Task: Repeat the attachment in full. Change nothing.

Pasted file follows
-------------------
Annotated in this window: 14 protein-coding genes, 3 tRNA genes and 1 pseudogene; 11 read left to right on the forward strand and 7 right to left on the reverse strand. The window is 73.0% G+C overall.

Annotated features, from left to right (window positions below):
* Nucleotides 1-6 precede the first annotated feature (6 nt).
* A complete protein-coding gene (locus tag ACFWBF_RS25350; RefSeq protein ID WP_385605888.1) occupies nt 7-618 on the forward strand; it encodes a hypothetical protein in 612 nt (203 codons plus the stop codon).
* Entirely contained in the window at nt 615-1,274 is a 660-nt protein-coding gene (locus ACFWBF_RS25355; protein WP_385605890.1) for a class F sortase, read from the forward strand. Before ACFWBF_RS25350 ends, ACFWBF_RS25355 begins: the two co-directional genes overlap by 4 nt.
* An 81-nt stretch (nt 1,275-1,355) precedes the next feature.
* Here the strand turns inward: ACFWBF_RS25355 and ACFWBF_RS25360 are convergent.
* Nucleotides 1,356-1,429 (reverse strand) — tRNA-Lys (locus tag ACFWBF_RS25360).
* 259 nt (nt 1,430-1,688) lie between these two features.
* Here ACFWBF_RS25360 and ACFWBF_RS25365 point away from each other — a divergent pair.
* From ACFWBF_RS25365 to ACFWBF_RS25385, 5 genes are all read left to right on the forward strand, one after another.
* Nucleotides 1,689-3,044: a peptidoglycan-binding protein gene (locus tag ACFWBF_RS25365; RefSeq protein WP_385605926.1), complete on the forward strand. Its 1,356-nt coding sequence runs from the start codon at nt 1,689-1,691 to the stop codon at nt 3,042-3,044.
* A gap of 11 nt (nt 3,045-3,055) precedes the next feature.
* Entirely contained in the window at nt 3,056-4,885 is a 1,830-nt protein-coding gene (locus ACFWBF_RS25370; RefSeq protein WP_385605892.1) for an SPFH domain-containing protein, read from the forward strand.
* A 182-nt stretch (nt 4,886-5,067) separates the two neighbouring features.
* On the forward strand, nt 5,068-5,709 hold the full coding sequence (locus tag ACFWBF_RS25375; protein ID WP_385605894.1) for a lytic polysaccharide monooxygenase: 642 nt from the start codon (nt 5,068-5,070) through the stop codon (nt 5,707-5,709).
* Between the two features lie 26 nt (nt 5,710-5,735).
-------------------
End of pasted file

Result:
Annotated in this window: 14 protein-coding genes, 3 tRNA genes and 1 pseudogene; 11 read left to right on the forward strand and 7 right to left on the reverse strand. The window is 73.0% G+C overall.

Annotated features, from left to right (window positions below):
* Nucleotides 1-6 precede the first annotated feature (6 nt).
* A complete protein-coding gene (locus tag ACFWBF_RS25350; RefSeq protein ID WP_385605888.1) occupies nt 7-618 on the forward strand; it encodes a hypothetical protein in 612 nt (203 codons plus the stop codon).
* Entirely contained in the window at nt 615-1,274 is a 660-nt protein-coding gene (locus ACFWBF_RS25355; protein WP_385605890.1) for a class F sortase, read from the forward strand. Before ACFWBF_RS25350 ends, ACFWBF_RS25355 begins: the two co-directional genes overlap by 4 nt.
* An 81-nt stretch (nt 1,275-1,355) precedes the next feature.
* Here the strand turns inward: ACFWBF_RS25355 and ACFWBF_RS25360 are convergent.
* Nucleotides 1,356-1,429 (reverse strand) — tRNA-Lys (locus tag ACFWBF_RS25360).
* 259 nt (nt 1,430-1,688) lie between these two features.
* Here ACFWBF_RS25360 and ACFWBF_RS25365 point away from each other — a divergent pair.
* From ACFWBF_RS25365 to ACFWBF_RS25385, 5 genes are all read left to right on the forward strand, one after another.
* Nucleotides 1,689-3,044: a peptidoglycan-binding protein gene (locus tag ACFWBF_RS25365; RefSeq protein WP_385605926.1), complete on the forward strand. Its 1,356-nt coding sequence runs from the start codon at nt 1,689-1,691 to the stop codon at nt 3,042-3,044.
* A gap of 11 nt (nt 3,045-3,055) precedes the next feature.
* Entirely contained in the window at nt 3,056-4,885 is a 1,830-nt protein-coding gene (locus ACFWBF_RS25370; RefSeq protein WP_385605892.1) for an SPFH domain-containing protein, read from the forward strand.
* A 182-nt stretch (nt 4,886-5,067) separates the two neighbouring features.
* On the forward strand, nt 5,068-5,709 hold the full coding sequence (locus tag ACFWBF_RS25375; protein ID WP_385605894.1) for a lytic polysaccharide monooxygenase: 642 nt from the start codon (nt 5,068-5,070) through the stop codon (nt 5,707-5,709).
* Between the two features lie 26 nt (nt 5,710-5,735).